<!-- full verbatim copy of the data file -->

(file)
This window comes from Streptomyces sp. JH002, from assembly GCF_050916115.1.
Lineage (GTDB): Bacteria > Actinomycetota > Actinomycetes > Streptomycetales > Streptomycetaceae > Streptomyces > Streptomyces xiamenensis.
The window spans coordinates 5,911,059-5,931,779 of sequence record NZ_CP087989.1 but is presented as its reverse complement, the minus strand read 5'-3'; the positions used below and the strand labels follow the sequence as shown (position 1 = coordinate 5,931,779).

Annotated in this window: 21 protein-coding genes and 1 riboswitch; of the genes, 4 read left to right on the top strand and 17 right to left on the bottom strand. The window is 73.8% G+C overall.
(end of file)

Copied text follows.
This window comes from Streptomyces sp. JH002, from assembly GCF_050916115.1.
Lineage (GTDB): Bacteria > Actinomycetota > Actinomycetes > Streptomycetales > Streptomycetaceae > Streptomyces > Streptomyces xiamenensis.
The window spans coordinates 5,911,059-5,931,779 of sequence record NZ_CP087989.1 but is presented as its reverse complement, the minus strand read 5'-3'; the positions used below and the strand labels follow the sequence as shown (position 1 = coordinate 5,931,779).

Annotated in this window: 21 protein-coding genes and 1 riboswitch; of the genes, 4 read left to right on the top strand and 17 right to left on the bottom strand. The window is 73.8% G+C overall.